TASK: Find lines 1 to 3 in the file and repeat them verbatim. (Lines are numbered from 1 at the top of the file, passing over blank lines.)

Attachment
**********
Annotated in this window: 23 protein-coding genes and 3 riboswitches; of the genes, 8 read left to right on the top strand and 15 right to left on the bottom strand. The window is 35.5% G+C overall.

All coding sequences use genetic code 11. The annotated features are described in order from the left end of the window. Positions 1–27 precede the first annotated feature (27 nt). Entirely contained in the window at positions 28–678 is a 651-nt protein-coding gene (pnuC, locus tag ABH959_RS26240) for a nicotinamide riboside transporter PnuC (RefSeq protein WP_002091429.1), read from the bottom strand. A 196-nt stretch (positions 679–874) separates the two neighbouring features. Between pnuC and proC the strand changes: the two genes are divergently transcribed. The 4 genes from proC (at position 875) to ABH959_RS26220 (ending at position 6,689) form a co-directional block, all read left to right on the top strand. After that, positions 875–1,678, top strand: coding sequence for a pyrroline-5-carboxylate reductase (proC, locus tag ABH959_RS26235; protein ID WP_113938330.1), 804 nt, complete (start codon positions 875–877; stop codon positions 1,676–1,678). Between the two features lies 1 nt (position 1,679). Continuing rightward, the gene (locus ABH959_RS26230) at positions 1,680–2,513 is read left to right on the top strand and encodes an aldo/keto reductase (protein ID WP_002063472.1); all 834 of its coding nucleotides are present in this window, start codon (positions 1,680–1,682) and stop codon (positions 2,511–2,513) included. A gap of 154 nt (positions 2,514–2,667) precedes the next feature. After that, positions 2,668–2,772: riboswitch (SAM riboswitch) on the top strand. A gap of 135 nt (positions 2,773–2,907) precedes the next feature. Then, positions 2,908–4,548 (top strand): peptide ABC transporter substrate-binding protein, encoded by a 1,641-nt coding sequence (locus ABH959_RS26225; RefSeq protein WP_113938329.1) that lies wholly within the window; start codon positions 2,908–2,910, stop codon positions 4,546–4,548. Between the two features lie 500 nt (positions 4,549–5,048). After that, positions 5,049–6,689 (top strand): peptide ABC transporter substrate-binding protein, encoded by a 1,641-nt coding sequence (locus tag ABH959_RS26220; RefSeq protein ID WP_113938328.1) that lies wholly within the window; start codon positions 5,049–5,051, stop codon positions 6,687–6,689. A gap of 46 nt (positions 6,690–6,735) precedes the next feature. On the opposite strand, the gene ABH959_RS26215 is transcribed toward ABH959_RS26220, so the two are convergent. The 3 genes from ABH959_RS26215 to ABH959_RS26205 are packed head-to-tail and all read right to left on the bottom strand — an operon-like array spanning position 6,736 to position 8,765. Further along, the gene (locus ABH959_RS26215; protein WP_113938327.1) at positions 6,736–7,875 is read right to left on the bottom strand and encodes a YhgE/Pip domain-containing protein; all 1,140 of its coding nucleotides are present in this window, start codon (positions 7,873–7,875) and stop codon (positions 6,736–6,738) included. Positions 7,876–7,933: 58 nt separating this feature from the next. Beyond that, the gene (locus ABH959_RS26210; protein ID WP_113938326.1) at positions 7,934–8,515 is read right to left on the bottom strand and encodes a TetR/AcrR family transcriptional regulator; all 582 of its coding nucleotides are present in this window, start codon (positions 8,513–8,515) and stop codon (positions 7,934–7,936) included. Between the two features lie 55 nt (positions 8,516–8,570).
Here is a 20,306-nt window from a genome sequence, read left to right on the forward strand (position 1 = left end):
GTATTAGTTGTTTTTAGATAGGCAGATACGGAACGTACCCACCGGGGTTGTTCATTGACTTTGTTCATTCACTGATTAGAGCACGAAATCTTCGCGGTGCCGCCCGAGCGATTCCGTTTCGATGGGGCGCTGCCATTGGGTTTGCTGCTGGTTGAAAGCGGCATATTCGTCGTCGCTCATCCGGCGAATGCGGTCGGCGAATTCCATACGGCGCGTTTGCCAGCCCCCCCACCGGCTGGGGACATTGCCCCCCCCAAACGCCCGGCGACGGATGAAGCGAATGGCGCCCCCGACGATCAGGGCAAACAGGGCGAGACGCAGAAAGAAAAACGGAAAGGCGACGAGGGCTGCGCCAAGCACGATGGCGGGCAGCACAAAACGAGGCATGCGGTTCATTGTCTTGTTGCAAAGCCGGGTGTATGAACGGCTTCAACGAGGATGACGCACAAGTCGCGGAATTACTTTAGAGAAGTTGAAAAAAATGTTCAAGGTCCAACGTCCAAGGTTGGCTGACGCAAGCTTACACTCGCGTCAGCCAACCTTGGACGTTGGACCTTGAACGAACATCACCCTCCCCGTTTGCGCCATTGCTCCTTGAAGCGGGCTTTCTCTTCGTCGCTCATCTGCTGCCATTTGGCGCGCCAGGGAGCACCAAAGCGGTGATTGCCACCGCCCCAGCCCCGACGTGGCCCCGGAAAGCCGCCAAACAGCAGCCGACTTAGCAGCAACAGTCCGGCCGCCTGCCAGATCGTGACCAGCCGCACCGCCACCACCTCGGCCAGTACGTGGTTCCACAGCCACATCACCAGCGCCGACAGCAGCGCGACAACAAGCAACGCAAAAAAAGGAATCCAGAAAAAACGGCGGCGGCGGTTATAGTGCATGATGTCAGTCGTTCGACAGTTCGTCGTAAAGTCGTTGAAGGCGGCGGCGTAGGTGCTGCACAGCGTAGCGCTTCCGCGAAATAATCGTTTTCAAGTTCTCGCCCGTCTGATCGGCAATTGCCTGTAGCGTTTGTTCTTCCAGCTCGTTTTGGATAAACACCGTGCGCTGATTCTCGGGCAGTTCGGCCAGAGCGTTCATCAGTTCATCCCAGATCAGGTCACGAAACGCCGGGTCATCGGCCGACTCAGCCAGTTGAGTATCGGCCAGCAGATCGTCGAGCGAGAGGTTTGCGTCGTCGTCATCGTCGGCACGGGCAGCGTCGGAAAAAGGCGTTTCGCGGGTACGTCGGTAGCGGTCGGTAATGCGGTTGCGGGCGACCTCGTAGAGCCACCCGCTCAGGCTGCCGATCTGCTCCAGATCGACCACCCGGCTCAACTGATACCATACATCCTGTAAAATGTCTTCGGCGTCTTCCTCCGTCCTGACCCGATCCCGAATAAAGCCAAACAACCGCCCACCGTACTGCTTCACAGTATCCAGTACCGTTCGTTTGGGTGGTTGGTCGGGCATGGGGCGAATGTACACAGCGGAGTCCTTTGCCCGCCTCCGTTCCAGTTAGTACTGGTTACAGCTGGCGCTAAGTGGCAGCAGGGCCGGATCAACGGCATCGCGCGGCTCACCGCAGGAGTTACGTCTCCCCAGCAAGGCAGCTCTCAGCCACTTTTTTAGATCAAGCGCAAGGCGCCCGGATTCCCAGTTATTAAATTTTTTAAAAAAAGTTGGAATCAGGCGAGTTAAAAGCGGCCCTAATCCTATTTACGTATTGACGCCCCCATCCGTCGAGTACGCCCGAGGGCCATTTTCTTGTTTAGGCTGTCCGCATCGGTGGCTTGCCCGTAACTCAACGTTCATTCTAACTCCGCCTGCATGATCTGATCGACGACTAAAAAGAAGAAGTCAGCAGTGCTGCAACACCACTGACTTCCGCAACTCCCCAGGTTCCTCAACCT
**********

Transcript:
Annotated in this window: 23 protein-coding genes and 3 riboswitches; of the genes, 8 read left to right on the top strand and 15 right to left on the bottom strand. The window is 35.5% G+C overall.

All coding sequences use genetic code 11. The annotated features are described in order from the left end of the window. Positions 1–27 precede the first annotated feature (27 nt). Entirely contained in the window at positions 28–678 is a 651-nt protein-coding gene (pnuC, locus tag ABH959_RS26240) for a nicotinamide riboside transporter PnuC (RefSeq protein WP_002091429.1), read from the bottom strand. A 196-nt stretch (positions 679–874) separates the two neighbouring features. Between pnuC and proC the strand changes: the two genes are divergently transcribed. The 4 genes from proC (at position 875) to ABH959_RS26220 (ending at position 6,689) form a co-directional block, all read left to right on the top strand. After that, positions 875–1,678, top strand: coding sequence for a pyrroline-5-carboxylate reductase (proC, locus tag ABH959_RS26235; protein ID WP_113938330.1), 804 nt, complete (start codon positions 875–877; stop codon positions 1,676–1,678). Between the two features lies 1 nt (position 1,679). Continuing rightward, the gene (locus ABH959_RS26230) at positions 1,680–2,513 is read left to right on the top strand and encodes an aldo/keto reductase (protein ID WP_002063472.1); all 834 of its coding nucleotides are present in this window, start codon (positions 1,680–1,682) and stop codon (positions 2,511–2,513) included. A gap of 154 nt (positions 2,514–2,667) precedes the next feature. After that, positions 2,668–2,772: riboswitch (SAM riboswitch) on the top strand. A gap of 135 nt (positions 2,773–2,907) precedes the next feature. Then, positions 2,908–4,548 (top strand): peptide ABC transporter substrate-binding protein, encoded by a 1,641-nt coding sequence (locus ABH959_RS26225; RefSeq protein WP_113938329.1) that lies wholly within the window; start codon positions 2,908–2,910, stop codon positions 4,546–4,548. Between the two features lie 500 nt (positions 4,549–5,048). After that, positions 5,049–6,689 (top strand): peptide ABC transporter substrate-binding protein, encoded by a 1,641-nt coding sequence (locus tag ABH959_RS26220; RefSeq protein ID WP_113938328.1) that lies wholly within the window; start codon positions 5,049–5,051, stop codon positions 6,687–6,689. A gap of 46 nt (positions 6,690–6,735) precedes the next feature. On the opposite strand, the gene ABH959_RS26215 is transcribed toward ABH959_RS26220, so the two are convergent. The 3 genes from ABH959_RS26215 to ABH959_RS26205 are packed head-to-tail and all read right to left on the bottom strand — an operon-like array spanning position 6,736 to position 8,765. Further along, the gene (locus ABH959_RS26215; protein WP_113938327.1) at positions 6,736–7,875 is read right to left on the bottom strand and encodes a YhgE/Pip domain-containing protein; all 1,140 of its coding nucleotides are present in this window, start codon (positions 7,873–7,875) and stop codon (positions 6,736–6,738) included. Positions 7,876–7,933: 58 nt separating this feature from the next. Beyond that, the gene (locus ABH959_RS26210; protein ID WP_113938326.1) at positions 7,934–8,515 is read right to left on the bottom strand and encodes a TetR/AcrR family transcriptional regulator; all 582 of its coding nucleotides are present in this window, start codon (positions 8,513–8,515) and stop codon (positions 7,934–7,936) included. Between the two features lie 55 nt (positions 8,516–8,570).
Here is a 20,306-nt window from a genome sequence, read left to right on the forward strand (position 1 = left end):